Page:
Racism is division. Whenever there is a racist thought or action (whether explicit or implicit) there is an implied “us” and “them.” This assumes a distance between the two. Division. When I read God’s word, it is full of division. But this was not part of God’s plan in the Genesis story. And this is not a part of God’s plan in the redemption story. We live between two bookends of perfection, and unfortunately division is part of the church. Sunday mornings truly are still one of the most segregated hours of our week. I witness it. I’m guilty of it. And I hate it.

My Story

I was raised in the university town of Davis, California. The university drove the culture of the town, and it was therefore very ethnically diverse as it drew professors and students from around the world. I experienced a wide range of diversity in the classroom all the way through school. Many years Caucasians made up less than half of my classes. Living in the midst of ethnic diversity was normative for me.

One of my first best friends in elementary school was Reza. He is from Iran. My best friend in middle school was Albert. He is from Korea. My best friend in high school was James. He is Chinese, and now lives in Taiwan. Thanks to facebook, I am still connected with Albert and James.

I began my college education in Humboldt County at College of the Redwoods. I played basketball from junior high school through community college. Many of my best friends were African American. I still have a deep connection to hip hop culture that was planted in me during these years. I finished up my undergraduate education in San Diego at Point Loma Nazarene University in San Diego. My first roommate was Armando, a huge Mexican guy with a mean, imposing presence and a heart of gold. I learned much of Hispanic culture from him, and from the overall culture of Southern California.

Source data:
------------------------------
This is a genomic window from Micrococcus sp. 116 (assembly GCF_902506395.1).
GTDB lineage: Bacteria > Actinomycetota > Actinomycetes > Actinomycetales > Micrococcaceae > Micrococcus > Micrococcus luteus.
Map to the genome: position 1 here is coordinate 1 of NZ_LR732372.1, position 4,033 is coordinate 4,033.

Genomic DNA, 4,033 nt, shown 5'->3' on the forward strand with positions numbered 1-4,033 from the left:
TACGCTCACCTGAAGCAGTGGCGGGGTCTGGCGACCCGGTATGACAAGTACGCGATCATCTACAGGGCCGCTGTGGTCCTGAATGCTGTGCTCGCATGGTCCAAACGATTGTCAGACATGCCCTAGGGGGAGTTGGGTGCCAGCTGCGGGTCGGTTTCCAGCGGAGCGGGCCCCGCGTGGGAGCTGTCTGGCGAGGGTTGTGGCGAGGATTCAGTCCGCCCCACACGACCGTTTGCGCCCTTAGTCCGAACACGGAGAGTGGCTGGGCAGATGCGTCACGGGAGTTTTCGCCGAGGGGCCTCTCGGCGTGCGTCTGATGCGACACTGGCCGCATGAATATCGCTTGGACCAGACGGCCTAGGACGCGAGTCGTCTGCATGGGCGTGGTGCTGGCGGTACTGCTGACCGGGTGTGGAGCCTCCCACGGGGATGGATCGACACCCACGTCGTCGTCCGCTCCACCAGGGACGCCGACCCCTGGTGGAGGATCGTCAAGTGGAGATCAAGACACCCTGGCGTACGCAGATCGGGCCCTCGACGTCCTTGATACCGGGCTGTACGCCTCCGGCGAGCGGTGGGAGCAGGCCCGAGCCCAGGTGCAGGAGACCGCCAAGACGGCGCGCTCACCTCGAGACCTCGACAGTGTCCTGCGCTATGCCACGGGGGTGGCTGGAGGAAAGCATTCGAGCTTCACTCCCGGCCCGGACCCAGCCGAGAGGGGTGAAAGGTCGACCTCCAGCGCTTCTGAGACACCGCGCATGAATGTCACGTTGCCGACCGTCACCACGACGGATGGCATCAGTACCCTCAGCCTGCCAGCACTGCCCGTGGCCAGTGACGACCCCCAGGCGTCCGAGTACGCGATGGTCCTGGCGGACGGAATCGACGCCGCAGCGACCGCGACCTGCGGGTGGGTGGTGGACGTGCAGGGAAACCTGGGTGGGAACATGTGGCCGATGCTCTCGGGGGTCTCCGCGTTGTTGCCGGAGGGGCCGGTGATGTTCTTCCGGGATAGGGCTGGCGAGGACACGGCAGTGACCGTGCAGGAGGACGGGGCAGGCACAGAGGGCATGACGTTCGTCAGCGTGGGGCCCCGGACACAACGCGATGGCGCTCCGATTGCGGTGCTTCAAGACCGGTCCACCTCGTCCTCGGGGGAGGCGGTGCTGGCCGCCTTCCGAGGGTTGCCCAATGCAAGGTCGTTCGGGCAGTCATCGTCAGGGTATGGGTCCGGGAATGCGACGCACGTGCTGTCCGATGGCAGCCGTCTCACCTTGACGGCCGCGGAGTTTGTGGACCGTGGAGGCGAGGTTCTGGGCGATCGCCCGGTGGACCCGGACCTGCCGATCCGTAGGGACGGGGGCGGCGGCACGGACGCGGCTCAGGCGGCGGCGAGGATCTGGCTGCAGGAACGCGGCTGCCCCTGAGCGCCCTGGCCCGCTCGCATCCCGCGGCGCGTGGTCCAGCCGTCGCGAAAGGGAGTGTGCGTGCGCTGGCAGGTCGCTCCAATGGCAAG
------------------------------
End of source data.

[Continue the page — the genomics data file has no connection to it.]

After college, I got married and moved to the Bay Area. More specifically we moved to the west valley of the South Bay, which has a huge Asian population. I coached high school basketball for two years at a high school where over 50% of the students were Chinese. I was a youth pastor at the time, and our church hired a Chinese pastor with the intention of integrating our cultures. We viewed it as two congregations within the same church. There were English services, Chinese services, and joint. It was not perfect, but it was a good experience and I witnessed an authentic attempt to bridge an ethnic divide.

Meanwhile, back home in Davis, my parents’ church had closed its doors after a long run. My parents and a couple other Caucasian families chose to plug into the Chinese church in town. My dad had developed a good relationship with the pastor there, and they were struggling because they had a huge heart for evangelism and had only Chinese people coming. This caused problems. For example, their Chinese college students had a very difficult time inviting friends of other ethnicities to events or services. My dad eventually became an elder there, and helped lead various ministries. It was a beautiful picture to me. Rather than choosing affinity, my parents chose openness to how God wanted to use them.

All of that brings me to my move to Portland. This move was the biggest culture shock of my life. I remember reeling for several months, along with my wife, about how “white” Portland seemed. Was this the case? Or was it just more segregated than anywhere we had ever lived? Either way, we were uncomfortable. My wife had just finished directing a preschool in the Bay Area with at least a dozen ethnicities represented. She accepted a job in Portland and the entire class was Caucasian. I remember many talks with her as she grieved the loss of different ethnicities, and the education that multiple cultures brought to the classroom. I have to reflect long and hard and ask if I’ve been blinded to the ethnic division in Portland over the past 8 years. I’m not shocked by it anymore. I don’t find myself even noticing it much. I don’t find myself being proactive about this issue in my culture, or in my church. This has begun to mess with me.